Kathryn MorganThe AAS program, while focusing on the experience of African-descended people in the United States, has also provided a critical understanding of the cultural, historical, and social value and experiences of people of African descent across the African diaspora. Unlike other programs, the program’s focus is anchored in, but not limited to, history and the social and behavioral sciences. Students in this program receive a well-rounded, coherent body of knowledge that expands their fields of knowledge by including courses in public health, music, literature, and language. Students in the program develop their critical thinking skills and enhance their reading, writing, and public speaking skills, allowing them to engage in critical discourse concerning people of African descent. Students in the program are better prepared to enter various fields such as medicine, education, law, non-profit sector, arts, and public health because of their interdisciplinary training. And the AAS program’s location in Alabama, which holds a significant place in American history, underscores the importance of its presence in and contribution to the University.

    This fall, the program hopes to host several celebrations to honor the students, faculty, and staff who have helped the program develop and thrive at UAB.

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  • College Advisors Win UAB Advising Awards

    Congratulations to UAB Advising Award winners Deborah Littleton, College of Arts and Sciences Director of Advising and advisor for Criminal Justice majors; and Whitney Woodard, who advises all our Neuroscience and International Studies majors.

    Two advisors in the College of Arts and Sciences have received UAB Advising Awards for 2020. Congratulations to Deborah Littleton, College of Arts and Sciences Director of Advising and advisor for Criminal Justice majors; and Whitney Woodard, who advises all our Neuroscience and International Studies majors. Both exemplify dedication, effectiveness, and thoughtfulness: the trademarks of all our College advisors.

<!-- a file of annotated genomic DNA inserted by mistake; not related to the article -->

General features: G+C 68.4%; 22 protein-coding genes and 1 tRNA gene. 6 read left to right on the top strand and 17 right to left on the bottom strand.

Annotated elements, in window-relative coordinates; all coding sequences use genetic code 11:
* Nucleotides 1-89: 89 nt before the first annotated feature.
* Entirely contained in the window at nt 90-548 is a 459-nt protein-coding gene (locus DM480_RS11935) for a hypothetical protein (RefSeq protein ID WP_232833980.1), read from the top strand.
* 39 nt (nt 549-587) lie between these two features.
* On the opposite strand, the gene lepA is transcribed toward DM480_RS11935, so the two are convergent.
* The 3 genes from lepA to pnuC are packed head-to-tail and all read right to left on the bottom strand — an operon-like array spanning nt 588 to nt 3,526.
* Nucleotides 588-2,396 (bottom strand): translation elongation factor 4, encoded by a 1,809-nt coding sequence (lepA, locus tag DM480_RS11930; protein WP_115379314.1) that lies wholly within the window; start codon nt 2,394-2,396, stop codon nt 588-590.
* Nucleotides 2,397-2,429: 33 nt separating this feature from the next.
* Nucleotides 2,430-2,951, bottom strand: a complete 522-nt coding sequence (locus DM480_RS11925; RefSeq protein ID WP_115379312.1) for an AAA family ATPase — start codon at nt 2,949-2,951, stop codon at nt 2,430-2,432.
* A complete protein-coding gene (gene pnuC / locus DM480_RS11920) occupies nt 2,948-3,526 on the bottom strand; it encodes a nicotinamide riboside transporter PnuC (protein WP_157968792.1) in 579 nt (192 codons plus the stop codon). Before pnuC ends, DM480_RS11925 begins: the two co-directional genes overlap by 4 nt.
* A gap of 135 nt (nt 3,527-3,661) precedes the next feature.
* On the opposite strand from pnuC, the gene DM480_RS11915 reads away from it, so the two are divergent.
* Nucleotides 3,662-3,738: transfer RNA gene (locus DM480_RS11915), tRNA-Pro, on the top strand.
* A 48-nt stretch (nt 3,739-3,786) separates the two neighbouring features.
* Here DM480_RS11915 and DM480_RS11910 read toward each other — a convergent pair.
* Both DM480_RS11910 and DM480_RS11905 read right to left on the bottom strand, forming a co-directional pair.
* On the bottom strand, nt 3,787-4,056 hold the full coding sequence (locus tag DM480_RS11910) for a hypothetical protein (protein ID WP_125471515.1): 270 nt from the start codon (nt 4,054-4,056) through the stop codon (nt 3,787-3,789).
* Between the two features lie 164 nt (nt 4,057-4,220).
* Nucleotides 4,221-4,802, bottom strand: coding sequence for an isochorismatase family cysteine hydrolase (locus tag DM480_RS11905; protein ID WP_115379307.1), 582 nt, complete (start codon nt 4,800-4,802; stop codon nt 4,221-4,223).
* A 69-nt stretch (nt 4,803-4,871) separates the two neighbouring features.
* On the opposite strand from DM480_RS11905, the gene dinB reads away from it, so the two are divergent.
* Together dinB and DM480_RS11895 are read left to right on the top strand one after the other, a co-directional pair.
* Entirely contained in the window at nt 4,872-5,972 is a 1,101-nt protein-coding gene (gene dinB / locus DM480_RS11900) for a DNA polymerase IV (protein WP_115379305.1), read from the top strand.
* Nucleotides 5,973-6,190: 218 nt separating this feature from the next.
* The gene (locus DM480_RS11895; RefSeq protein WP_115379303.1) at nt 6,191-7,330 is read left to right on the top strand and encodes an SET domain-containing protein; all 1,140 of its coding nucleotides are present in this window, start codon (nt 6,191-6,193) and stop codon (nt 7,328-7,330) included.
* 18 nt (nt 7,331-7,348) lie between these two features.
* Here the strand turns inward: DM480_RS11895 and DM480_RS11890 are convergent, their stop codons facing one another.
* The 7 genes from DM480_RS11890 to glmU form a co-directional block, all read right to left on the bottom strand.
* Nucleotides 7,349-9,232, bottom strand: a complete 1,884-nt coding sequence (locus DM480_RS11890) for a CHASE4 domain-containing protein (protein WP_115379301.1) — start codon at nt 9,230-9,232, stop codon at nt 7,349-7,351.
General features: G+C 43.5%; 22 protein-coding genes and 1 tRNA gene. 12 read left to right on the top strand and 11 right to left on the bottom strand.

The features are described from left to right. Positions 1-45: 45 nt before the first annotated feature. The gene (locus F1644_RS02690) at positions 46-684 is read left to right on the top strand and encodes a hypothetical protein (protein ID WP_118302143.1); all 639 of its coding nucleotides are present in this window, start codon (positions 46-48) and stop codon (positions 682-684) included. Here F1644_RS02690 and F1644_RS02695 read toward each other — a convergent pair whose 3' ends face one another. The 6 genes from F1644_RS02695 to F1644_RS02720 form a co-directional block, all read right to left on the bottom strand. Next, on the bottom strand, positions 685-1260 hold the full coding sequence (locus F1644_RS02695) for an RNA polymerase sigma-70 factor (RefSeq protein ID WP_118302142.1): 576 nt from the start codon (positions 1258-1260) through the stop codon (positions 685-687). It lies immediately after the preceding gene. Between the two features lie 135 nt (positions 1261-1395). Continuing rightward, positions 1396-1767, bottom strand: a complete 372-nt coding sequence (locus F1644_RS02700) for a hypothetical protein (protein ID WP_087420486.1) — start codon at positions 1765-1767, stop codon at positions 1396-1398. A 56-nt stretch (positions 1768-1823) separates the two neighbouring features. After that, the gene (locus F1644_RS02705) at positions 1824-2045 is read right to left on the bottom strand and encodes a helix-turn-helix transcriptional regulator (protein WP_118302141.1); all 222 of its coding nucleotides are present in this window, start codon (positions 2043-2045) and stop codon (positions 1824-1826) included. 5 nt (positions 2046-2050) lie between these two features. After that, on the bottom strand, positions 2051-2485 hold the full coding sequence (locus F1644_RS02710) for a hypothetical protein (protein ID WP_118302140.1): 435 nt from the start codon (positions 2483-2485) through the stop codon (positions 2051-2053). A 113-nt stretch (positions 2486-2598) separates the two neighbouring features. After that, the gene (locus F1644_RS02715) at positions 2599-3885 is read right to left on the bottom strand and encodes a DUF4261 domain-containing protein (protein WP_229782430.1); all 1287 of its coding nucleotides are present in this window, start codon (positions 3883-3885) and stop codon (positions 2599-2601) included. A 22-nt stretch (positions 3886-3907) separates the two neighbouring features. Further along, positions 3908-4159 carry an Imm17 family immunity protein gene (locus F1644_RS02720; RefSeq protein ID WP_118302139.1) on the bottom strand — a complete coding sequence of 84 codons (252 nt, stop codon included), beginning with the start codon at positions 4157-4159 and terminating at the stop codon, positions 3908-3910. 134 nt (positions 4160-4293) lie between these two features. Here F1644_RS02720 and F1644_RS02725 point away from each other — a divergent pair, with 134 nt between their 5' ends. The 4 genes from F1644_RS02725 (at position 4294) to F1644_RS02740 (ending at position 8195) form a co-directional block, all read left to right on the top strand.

Indirectly, these awards also honor the work that our advising team does every day under Deborah’s leadership. Our College of Arts and Sciences advisors support our students and departments with compassion, integrity, and a positive attitude. They play an essential and critical role in our College of Arts and Sciences graduation and retention efforts.

    Both Deborah and Whitney will be recognized on April 13 along with other UAB winners. They will advance to the National Academic Advising Association’s award competition.

    Congratulations, Deborah and Whitney!

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  • Michel de Montaigne Endowed Prize in the History of Ideas

    In honor of the 16th-century French essayist Michel de Montaigne and the College of Arts and Sciences, Dr. Catherine Danielou, Senior Associate Dean in the College of Arts and Sciences and recipient of the UAB Frederick W. Conner Prize in the History of Ideas, has established the Michel de Montaigne Endowed Prize in the History of Ideas.

    In honor of the 16th-century French essayist Michel de Montaigne and the College of Arts and Sciences, Dr. Catherine Danielou, Senior Associate Dean in the College of Arts and Sciences and recipient of the UAB Frederick W. Conner Prize in the History of Ideas, has established the Michel de Montaigne Endowed Prize in the History of Ideas.

    Eligibility

    To be eligible, a person must currently hold a full-time faculty appointment at UAB, as defined by the UAB Faculty Handbook.